Grace's Mosaic Moments

Sunday, June 15, 2014

Ode to the English Plural

Sunset flirting with storm clouds, Orlando, June 2014

Below is a poem that has been making the rounds of the Internet for years - I have no source for it other than an e-mail posted to RWA's Mystery/Suspense loop many years ago. It seems to mesh well, however, with my posts on writing and editing and just how tricky that can be at times. Read and enjoy.

       An Ode to the English Plural

We'll begin with a box, and the plural is boxes,
But the plural of ox becomes oxen, not oxes.
One fowl is a goose, but two are called geese,
Yet the plural of moose should never be meese.
You may find a lone mouse or a nest full of mice,
Yet the plural of house is houses, not hice. 

If the plural of man is always called men,
Why shouldn't the plural of pan be called pen?
If I speak of my foot and show you my feet,
And I give you a boot, would a pair be called beet?
If one is a tooth and a whole set are teeth,
Why shouldn't the plural of booth be called beeth?

Then one may be that, and there would be those,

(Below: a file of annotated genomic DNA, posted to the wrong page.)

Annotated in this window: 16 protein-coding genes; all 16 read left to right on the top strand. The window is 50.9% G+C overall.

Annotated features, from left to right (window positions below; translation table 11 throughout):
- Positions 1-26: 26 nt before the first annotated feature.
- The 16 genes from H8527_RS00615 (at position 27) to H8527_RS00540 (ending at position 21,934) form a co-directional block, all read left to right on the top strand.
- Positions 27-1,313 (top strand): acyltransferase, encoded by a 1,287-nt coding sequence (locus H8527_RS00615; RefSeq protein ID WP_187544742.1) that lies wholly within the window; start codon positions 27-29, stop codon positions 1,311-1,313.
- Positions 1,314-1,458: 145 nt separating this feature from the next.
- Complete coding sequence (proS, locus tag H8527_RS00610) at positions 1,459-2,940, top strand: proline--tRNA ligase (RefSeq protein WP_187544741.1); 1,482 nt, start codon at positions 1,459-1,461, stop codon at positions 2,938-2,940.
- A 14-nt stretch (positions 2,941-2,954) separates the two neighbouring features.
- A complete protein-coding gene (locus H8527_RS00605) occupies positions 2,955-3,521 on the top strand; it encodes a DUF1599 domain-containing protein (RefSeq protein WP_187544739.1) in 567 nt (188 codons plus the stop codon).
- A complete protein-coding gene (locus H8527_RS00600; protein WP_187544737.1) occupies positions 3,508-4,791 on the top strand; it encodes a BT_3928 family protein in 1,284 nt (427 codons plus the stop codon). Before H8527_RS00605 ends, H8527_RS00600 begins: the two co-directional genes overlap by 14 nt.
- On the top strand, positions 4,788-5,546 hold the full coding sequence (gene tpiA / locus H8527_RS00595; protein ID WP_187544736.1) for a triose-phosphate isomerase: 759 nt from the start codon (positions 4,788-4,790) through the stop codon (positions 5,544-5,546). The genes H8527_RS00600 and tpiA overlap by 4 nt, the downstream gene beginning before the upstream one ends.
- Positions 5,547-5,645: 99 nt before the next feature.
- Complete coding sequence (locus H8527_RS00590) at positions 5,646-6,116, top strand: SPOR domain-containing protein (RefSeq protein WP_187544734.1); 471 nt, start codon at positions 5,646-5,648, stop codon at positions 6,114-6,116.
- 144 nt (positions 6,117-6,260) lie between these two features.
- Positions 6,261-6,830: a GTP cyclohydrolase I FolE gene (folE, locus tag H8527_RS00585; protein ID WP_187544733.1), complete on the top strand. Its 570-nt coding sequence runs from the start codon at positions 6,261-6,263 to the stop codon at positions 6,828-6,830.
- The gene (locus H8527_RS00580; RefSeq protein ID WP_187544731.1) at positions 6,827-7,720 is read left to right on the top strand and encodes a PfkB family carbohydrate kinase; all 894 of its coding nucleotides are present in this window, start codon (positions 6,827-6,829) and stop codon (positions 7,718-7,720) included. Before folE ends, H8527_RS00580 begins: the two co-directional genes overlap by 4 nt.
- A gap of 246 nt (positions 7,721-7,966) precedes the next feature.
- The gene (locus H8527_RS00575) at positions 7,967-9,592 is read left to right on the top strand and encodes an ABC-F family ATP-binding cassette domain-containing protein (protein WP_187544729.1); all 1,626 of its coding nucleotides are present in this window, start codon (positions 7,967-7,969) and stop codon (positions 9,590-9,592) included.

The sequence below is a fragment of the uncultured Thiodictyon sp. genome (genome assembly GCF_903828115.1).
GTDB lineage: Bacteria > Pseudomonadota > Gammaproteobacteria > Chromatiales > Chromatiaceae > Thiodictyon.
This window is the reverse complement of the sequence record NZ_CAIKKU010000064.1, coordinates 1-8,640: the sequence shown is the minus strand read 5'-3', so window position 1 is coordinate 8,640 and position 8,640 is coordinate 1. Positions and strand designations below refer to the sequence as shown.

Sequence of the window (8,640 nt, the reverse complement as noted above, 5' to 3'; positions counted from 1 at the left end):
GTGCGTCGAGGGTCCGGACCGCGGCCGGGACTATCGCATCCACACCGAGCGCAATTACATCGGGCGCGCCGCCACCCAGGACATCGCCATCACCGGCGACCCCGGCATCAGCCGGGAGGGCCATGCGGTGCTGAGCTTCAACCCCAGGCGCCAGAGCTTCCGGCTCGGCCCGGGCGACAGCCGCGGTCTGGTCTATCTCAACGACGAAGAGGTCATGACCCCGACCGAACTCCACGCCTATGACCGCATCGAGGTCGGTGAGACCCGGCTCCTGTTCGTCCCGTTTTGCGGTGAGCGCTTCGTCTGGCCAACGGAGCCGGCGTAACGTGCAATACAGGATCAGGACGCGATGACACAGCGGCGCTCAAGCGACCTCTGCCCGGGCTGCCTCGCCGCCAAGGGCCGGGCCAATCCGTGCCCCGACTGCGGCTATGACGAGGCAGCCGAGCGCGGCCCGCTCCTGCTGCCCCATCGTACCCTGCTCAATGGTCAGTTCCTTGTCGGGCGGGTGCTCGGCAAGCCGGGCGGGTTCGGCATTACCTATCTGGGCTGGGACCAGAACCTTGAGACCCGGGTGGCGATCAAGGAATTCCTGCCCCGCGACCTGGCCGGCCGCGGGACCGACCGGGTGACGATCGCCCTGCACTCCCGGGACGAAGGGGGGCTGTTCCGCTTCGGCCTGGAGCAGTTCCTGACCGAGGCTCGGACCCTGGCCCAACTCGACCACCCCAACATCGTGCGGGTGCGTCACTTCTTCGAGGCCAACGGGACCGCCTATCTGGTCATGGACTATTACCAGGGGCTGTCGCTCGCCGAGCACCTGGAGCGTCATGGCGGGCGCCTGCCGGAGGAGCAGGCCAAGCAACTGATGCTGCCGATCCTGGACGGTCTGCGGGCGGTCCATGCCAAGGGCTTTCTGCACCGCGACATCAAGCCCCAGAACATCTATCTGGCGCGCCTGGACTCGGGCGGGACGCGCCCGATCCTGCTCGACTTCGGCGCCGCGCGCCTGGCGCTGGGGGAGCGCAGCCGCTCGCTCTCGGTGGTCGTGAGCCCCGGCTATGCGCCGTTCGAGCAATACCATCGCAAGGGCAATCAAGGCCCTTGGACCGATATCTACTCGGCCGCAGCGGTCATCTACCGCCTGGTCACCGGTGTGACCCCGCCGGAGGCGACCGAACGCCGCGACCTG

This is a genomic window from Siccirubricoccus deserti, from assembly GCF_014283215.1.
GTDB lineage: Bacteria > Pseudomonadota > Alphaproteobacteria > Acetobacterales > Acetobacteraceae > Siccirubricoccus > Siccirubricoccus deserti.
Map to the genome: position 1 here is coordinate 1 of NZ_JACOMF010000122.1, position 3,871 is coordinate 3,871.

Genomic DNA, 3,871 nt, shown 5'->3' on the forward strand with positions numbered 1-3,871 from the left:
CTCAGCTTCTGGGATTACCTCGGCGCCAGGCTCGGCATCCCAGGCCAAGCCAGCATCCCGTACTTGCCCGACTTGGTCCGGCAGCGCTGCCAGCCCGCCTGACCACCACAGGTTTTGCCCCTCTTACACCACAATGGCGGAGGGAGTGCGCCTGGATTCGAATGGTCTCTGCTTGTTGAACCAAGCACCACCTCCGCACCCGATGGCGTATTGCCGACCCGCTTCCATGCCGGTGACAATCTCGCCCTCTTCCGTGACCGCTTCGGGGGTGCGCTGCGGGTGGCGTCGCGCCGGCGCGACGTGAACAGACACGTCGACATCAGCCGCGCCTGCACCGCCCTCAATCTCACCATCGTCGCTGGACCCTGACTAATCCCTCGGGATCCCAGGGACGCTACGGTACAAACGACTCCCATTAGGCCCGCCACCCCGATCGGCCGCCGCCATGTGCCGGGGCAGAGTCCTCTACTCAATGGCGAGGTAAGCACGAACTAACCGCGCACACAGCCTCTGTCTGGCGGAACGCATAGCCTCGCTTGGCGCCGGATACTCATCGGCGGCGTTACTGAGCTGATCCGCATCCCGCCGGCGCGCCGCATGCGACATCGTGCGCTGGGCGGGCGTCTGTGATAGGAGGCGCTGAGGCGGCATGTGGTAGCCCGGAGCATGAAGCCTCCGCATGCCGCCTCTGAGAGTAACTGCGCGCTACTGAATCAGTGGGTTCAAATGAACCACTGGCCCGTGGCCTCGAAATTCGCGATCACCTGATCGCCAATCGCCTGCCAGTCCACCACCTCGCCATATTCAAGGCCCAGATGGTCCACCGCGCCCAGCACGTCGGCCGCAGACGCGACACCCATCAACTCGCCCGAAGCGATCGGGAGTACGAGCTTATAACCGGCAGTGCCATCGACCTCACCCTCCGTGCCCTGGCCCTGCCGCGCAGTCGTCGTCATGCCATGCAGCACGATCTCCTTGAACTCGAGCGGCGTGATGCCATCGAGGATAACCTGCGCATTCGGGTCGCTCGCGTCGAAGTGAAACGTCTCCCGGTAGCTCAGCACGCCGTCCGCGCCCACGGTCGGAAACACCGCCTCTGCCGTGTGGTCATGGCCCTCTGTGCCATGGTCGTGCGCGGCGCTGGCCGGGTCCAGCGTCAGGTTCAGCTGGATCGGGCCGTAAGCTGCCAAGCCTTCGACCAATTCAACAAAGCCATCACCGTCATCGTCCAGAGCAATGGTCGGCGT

Yet hat in the plural would never be hose,
And the plural of cat is cats, not cose.
We speak of a brother and also of brethern.
Then the masculine pronouns are he, his and him,
But imagine the feminine: she, shis and shim!

Let's face it - English is a crazy language. There is no egg in
eggplant nor ham in hamburger; neither apple nor pine in pineapple.
English muffins weren't invented in England. We take English for 
granted, but if we explore its paradoxes, we find that quicksand can
work slowly, boxing rings are square, and a guinea pig is neither from
Guinea nor is it a pig.

And why is it that writers write, but fingers don't fing,
grocers don't groce and hammers don't ham?
Doesn't it seem crazy that you can make amends but not one amend?
If you have a bunch of odds and ends and get rid of all but one of
them, what do you call it?

If teachers taught, why didn't preachers praught?
If a vegetarian eats vegetables, what does a humanitarian eat?
Sometimes I think all the folks who grew up speaking English
should be committed to an asylum for the verbally insane.

In what other language do people recite at a play and play at a recital?
We ship by truck but send cargo by ship...
We have noses that run and feet that smell.
We park in a driveway and drive in a parkway.
And how can a slim chance and a fat chance be the same,
while a wise man and a wise guy are opposites?

You have to marvel at the unique lunacy of a language
in which your house can burn up as it burns down,
in which you fill in a form by filling it out, and
in which an alarm goes off by going on.

And is closing, if Father is Pop, how come Mother's not Mop? 

~ * ~

If anyone knows the author of the above, please tell us.

Thanks for stopping by.


For Grace's website, listing all books as Blair Bancroft, click here.

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